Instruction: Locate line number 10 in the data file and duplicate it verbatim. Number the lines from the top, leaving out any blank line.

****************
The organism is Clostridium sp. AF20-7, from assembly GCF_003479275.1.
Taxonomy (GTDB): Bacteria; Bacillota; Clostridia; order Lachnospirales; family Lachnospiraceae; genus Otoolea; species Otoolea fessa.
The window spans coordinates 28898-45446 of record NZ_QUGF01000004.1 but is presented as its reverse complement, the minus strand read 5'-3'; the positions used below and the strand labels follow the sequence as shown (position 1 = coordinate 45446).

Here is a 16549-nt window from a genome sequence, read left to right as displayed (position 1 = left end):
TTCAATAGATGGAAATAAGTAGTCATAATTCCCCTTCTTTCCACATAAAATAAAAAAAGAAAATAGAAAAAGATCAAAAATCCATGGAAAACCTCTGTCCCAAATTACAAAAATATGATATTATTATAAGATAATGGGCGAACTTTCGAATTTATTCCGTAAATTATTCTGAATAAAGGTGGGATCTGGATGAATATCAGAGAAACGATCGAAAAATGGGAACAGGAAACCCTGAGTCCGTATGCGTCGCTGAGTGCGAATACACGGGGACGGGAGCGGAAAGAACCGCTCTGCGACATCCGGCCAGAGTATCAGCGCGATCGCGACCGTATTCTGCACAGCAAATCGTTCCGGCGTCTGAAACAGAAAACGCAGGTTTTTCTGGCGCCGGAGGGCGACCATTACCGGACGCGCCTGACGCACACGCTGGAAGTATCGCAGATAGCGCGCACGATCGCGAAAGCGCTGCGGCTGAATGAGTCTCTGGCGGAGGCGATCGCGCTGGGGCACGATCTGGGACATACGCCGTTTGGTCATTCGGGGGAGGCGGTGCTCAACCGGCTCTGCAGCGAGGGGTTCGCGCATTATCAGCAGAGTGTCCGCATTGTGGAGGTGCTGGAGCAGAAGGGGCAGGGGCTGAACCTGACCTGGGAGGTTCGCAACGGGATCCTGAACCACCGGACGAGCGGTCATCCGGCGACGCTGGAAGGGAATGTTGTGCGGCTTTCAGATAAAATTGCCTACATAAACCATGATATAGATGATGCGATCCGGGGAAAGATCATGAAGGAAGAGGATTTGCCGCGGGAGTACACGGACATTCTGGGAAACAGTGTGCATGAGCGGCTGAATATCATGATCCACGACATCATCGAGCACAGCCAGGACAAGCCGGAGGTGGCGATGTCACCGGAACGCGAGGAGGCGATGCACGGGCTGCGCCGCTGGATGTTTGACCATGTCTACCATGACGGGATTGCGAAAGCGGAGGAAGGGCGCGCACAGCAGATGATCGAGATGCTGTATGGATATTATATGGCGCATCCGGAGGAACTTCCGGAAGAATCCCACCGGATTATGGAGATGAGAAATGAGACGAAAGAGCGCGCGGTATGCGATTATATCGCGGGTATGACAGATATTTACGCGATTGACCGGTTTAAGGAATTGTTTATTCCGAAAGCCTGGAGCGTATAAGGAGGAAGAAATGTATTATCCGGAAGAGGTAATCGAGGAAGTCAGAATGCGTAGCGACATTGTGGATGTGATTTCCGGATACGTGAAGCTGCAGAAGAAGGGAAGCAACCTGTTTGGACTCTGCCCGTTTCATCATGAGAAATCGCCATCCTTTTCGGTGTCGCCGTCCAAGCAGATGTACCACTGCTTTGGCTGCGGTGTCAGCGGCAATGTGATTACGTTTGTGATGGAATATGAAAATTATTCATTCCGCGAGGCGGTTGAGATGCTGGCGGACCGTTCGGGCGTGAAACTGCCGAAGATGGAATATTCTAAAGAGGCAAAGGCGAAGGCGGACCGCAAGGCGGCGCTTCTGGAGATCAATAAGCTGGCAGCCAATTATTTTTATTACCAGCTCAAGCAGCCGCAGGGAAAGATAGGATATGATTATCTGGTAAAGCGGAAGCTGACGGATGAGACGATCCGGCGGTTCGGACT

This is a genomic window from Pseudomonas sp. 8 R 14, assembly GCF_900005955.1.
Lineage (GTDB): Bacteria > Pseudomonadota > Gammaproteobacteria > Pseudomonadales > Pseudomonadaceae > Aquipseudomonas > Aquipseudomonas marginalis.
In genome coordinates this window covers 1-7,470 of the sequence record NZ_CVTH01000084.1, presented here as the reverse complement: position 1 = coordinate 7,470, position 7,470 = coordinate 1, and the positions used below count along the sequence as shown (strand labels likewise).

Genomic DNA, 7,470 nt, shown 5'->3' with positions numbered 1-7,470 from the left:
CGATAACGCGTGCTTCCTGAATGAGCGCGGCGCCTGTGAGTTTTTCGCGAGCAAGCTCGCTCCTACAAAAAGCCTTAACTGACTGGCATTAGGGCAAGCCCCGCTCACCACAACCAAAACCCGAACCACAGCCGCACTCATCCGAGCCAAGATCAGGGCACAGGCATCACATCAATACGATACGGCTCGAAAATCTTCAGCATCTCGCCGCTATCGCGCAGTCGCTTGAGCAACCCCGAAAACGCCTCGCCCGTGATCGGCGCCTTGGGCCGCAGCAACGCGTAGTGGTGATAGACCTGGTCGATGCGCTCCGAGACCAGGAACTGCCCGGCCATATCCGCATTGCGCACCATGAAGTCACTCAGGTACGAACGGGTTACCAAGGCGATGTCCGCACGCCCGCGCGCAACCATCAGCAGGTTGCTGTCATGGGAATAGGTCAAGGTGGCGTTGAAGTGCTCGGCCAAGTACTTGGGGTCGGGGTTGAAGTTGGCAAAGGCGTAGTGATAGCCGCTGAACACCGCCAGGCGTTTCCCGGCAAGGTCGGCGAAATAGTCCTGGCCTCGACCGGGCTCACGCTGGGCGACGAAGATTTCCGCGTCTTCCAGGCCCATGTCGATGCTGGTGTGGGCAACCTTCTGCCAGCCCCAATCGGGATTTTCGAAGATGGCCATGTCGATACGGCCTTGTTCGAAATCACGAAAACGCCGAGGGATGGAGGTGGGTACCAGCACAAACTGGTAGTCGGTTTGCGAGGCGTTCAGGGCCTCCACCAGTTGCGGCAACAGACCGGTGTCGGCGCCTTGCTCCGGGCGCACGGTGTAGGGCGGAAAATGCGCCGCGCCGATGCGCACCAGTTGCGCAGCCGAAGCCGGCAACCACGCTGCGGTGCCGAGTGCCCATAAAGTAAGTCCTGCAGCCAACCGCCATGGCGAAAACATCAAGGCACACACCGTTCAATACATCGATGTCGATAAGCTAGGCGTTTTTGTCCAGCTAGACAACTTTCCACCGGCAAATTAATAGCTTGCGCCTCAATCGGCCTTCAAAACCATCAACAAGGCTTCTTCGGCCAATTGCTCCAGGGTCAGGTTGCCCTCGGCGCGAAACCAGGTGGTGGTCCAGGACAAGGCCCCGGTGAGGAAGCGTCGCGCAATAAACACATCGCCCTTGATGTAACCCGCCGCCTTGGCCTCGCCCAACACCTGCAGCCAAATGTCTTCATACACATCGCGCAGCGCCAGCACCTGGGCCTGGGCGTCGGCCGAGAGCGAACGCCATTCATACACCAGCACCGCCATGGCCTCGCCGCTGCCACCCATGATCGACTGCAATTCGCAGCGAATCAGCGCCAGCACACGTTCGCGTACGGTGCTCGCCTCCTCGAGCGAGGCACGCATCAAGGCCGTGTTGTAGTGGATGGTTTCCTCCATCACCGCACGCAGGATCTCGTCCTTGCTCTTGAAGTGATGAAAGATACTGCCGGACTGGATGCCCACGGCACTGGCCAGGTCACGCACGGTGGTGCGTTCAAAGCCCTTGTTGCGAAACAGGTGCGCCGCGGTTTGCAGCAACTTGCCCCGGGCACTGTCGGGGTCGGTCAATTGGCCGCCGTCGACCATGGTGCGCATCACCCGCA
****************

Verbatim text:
CGATAACGCGTGCTTCCTGAATGAGCGCGGCGCCTGTGAGTTTTTCGCGAGCAAGCTCGCTCCTACAAAAAGCCTTAACTGACTGGCATTAGGGCAAGCCCCGCTCACCACAACCAAAACCCGAACCACAGCCGCACTCATCCGAGCCAAGATCAGGGCACAGGCATCACATCAATACGATACGGCTCGAAAATCTTCAGCATCTCGCCGCTATCGCGCAGTCGCTTGAGCAACCCCGAAAACGCCTCGCCCGTGATCGGCGCCTTGGGCCGCAGCAACGCGTAGTGGTGATAGACCTGGTCGATGCGCTCCGAGACCAGGAACTGCCCGGCCATATCCGCATTGCGCACCATGAAGTCACTCAGGTACGAACGGGTTACCAAGGCGATGTCCGCACGCCCGCGCGCAACCATCAGCAGGTTGCTGTCATGGGAATAGGTCAAGGTGGCGTTGAAGTGCTCGGCCAAGTACTTGGGGTCGGGGTTGAAGTTGGCAAAGGCGTAGTGATAGCCGCTGAACACCGCCAGGCGTTTCCCGGCAAGGTCGGCGAAATAGTCCTGGCCTCGACCGGGCTCACGCTGGGCGACGAAGATTTCCGCGTCTTCCAGGCCCATGTCGATGCTGGTGTGGGCAACCTTCTGCCAGCCCCAATCGGGATTTTCGAAGATGGCCATGTCGATACGGCCTTGTTCGAAATCACGAAAACGCCGAGGGATGGAGGTGGGTACCAGCACAAACTGGTAGTCGGTTTGCGAGGCGTTCAGGGCCTCCACCAGTTGCGGCAACAGACCGGTGTCGGCGCCTTGCTCCGGGCGCACGGTGTAGGGCGGAAAATGCGCCGCGCCGATGCGCACCAGTTGCGCAGCCGAAGCCGGCAACCACGCTGCGGTGCCGAGTGCCCATAAAGTAAGTCCTGCAGCCAACCGCCATGGCGAAAACATCAAGGCACACACCGTTCAATACATCGATGTCGATAAGCTAGGCGTTTTTGTCCAGCTAGACAACTTTCCACCGGCAAATTAATAGCTTGCGCCTCAATCGGCCTTCAAAACCATCAACAAGGCTTCTTCGGCCAATTGCTCCAGGGTCAGGTTGCCCTCGGCGCGAAACCAGGTGGTGGTCCAGGACAAGGCCCCGGTGAGGAAGCGTCGCGCAATAAACACATCGCCCTTGATGTAACCCGCCGCCTTGGCCTCGCCCAACACCTGCAGCCAAATGTCTTCATACACATCGCGCAGCGCCAGCACCTGGGCCTGGGCGTCGGCCGAGAGCGAACGCCATTCATACACCAGCACCGCCATGGCCTCGCCGCTGCCACCCATGATCGACTGCAATTCGCAGCGAATCAGCGCCAGCACACGTTCGCGTACGGTGCTCGCCTCCTCGAGCGAGGCACGCATCAAGGCCGTGTTGTAGTGGATGGTTTCCTCCATCACCGCACGCAGGATCTCGTCCTTGCTCTTGAAGTGATGAAAGATACTGCCGGACTGGATGCCCACGGCACTGGCCAGGTCACGCACGGTGGTGCGTTCAAAGCCCTTGTTGCGAAACAGGTGCGCCGCGGTTTGCAGCAACTTGCCCCGGGCACTGTCGGGGTCGGTCAATTGGCCGCCGTCGACCATGGTGCGCATCACCCGCA